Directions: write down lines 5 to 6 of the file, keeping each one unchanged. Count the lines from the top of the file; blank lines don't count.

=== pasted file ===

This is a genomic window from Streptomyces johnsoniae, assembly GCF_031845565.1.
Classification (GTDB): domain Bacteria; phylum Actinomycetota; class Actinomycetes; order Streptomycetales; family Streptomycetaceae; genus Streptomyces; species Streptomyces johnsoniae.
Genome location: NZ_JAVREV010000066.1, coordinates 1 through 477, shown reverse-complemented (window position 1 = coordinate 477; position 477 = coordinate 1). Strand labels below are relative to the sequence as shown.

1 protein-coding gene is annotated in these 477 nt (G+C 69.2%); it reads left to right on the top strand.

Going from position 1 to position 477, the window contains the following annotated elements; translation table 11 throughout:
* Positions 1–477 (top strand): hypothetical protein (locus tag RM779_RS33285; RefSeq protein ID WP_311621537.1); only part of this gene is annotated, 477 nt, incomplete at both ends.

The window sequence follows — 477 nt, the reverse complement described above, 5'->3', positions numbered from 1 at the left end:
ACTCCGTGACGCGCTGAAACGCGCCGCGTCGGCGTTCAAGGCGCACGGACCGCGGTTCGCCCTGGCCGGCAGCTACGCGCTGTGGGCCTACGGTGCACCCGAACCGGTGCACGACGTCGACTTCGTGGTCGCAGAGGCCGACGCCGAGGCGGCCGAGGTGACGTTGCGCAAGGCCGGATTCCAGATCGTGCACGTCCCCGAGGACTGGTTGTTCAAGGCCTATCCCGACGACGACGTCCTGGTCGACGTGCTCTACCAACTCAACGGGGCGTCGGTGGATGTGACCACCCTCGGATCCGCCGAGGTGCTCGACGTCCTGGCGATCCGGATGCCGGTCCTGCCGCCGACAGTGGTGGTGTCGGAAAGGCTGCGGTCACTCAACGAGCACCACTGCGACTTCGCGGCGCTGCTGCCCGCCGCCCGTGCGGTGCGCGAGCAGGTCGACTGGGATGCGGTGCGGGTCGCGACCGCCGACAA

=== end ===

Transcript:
Going from position 1 to position 477, the window contains the following annotated elements; translation table 11 throughout:
* Positions 1–477 (top strand): hypothetical protein (locus tag RM779_RS33285; RefSeq protein ID WP_311621537.1); only part of this gene is annotated, 477 nt, incomplete at both ends.